History of Intel Chipsets

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Michael Justin Allen Sexton

Michael Justin Allen Sexton is a Contributing Writer for Tom's Hardware US. He covers hardware component news, specializing in CPUs and motherboards.

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  • ubercake
    Pretty cool article. I like the summaries. Makes me think of the 'years gone by...' Nice job!
    1
  • david germain
    no Slot 1 or IoT chips?
    -1
  • 10tacle
    I love walks down memory lane! It's been nearly 20 years (Jan 1998) when I built my first PC, a Pentium II 333MHz with an Nvidia Riva 128 GPU. Moving from console with a 640x480 resolution TV to a gaming PC using a 1280x1024 resolution desptop monitor was a thing of beauty to my eyes. Quake II was the first game I played on it, and I will never forget being in awe at how far down the halls I could see and shoot the enemy - the visual quality and depth perception took gaming for me to the next level. I never looked back. The only mistake I ever made in hardware selection was jumping on the RAMBUS memory bandwagon with a Pentium 4 build as RDRAM was abandoned (and wise I might add).
    0
  • WyomingKnott
    Why didn't Quickpath stick around? It beat the pants off the current DMI 3.
    Or is it still present but only in Xeon?
    0
  • Crashman
    Anonymous said:
    no Slot 1 or IoT chips?
    We're going to pretend the 440BX and LX weren't primarily used with Slot 1 now?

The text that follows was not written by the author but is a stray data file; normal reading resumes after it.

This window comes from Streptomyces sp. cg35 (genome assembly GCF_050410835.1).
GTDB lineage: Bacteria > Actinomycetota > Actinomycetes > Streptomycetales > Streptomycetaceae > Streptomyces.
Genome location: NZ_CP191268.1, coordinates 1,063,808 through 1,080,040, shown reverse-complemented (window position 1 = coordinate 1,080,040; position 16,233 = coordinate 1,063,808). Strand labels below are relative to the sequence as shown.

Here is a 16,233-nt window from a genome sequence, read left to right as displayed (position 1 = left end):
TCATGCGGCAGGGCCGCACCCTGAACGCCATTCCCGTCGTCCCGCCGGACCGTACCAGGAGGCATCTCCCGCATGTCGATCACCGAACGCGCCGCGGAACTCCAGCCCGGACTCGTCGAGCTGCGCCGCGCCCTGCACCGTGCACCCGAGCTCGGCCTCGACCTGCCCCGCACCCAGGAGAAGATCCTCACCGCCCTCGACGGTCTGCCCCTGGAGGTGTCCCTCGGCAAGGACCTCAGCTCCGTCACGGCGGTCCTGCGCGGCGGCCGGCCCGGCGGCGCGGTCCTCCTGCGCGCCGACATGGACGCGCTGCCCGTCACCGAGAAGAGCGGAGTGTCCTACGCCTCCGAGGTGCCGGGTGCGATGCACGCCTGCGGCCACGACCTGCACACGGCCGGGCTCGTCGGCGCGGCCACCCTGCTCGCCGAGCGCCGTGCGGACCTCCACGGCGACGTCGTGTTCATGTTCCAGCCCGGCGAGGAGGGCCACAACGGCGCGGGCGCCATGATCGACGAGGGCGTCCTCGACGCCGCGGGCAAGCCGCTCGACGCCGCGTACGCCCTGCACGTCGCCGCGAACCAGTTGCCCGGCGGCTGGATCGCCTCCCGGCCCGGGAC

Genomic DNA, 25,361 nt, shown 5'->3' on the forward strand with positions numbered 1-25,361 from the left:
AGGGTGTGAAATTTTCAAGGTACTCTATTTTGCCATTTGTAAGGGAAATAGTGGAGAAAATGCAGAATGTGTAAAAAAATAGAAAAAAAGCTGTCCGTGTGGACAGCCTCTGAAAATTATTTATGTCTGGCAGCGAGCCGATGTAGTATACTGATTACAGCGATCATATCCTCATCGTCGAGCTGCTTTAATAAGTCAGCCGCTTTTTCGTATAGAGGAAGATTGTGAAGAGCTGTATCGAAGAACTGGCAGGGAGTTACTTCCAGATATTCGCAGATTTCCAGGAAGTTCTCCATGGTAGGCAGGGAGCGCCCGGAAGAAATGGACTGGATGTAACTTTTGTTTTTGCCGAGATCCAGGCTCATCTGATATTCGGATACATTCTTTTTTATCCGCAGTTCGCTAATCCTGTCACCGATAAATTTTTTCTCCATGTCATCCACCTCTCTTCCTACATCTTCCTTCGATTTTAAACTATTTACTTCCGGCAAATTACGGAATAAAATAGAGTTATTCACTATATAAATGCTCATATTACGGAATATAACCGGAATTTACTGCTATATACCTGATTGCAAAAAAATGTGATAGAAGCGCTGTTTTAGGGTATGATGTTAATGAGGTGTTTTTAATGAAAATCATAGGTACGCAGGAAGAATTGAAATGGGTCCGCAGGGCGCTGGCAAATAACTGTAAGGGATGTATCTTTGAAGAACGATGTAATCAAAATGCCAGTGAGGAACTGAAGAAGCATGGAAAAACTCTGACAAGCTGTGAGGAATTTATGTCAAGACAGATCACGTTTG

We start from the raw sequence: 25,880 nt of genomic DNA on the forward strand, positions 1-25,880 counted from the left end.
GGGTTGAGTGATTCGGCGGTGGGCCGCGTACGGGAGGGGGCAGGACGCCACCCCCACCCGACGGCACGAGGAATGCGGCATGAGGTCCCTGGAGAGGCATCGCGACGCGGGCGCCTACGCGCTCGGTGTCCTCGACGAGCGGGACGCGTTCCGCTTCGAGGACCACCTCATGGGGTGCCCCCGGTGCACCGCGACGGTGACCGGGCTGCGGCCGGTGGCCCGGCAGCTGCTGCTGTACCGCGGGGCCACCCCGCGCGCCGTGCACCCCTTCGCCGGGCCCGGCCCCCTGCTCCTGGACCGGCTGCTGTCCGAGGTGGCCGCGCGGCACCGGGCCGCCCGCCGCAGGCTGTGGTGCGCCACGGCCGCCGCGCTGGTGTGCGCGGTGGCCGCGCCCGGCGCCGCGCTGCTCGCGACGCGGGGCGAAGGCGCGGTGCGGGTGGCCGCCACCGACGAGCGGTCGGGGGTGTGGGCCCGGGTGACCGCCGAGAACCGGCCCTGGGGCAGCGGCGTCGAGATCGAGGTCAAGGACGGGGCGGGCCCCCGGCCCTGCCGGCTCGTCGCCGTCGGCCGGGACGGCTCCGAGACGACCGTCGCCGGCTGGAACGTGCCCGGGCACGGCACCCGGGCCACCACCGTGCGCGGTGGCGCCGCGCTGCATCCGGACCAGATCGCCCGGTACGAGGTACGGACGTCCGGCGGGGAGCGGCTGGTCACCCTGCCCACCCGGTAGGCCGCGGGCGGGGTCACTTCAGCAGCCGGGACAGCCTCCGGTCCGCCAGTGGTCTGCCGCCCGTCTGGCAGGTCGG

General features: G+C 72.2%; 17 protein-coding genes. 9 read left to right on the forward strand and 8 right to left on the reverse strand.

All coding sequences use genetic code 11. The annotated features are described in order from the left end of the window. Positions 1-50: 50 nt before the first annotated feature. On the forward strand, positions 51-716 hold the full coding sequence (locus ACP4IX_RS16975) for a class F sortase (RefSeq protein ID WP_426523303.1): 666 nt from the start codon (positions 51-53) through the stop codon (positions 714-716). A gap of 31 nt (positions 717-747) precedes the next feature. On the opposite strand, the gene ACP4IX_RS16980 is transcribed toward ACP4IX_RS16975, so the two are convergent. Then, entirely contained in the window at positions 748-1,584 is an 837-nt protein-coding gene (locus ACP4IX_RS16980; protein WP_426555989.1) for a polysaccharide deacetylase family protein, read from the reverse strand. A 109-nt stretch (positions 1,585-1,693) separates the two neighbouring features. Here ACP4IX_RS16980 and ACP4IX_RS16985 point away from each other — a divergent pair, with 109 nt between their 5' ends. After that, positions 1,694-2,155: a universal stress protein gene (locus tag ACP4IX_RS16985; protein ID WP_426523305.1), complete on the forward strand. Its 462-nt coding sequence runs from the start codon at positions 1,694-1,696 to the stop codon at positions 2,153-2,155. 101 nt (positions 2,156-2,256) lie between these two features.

0
  • Nuwan Fernando
    I still have the intel 386 CPU rated 25 MHz running in an IBM Computer. It has windows 3.1 work group edition. I use it to balance my dad's book rack from a side now.
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  • IInuyasha74
    Anonymous said:
    Why didn't Quickpath stick around? It beat the pants off the current DMI 3.
    Or is it still present but only in Xeon?


    It's gone. Everything uses DMI now. Intel also has its Omni-Path Interconnect. It put this on processors for the Purley platform. But it isn't used to connect to the chipset.

    As for Socket 1, it didn't have special chipsets. Like Crashman said, it used the 440BX and similar chipsets.
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  • Crashman
    Anonymous said:
    Anonymous said:
    Why didn't Quickpath stick around? It beat the pants off the current DMI 3.
    Or is it still present but only in Xeon?


    It's gone. Everything uses DMI now. Intel also has its Omni-Path Interconnect. It put this on processors for the Purley platform. But it isn't used to connect to the chipset.

    As for Socket 1, it didn't have special chipsets. Like Crashman said, it used the 440BX and similar chipsets.

    Socket 1? The 5V-only predecessor to Sockets 2 and 3? Surely you mean Slot 1 :D
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  • icedeocampo
    Somewhere there is a "Penitum" - please proof read and include 386
    0
  • Lutfij
    It's nice to have a walk through memory lane, in this case twas chipset lane :) Nice work Justin! :D
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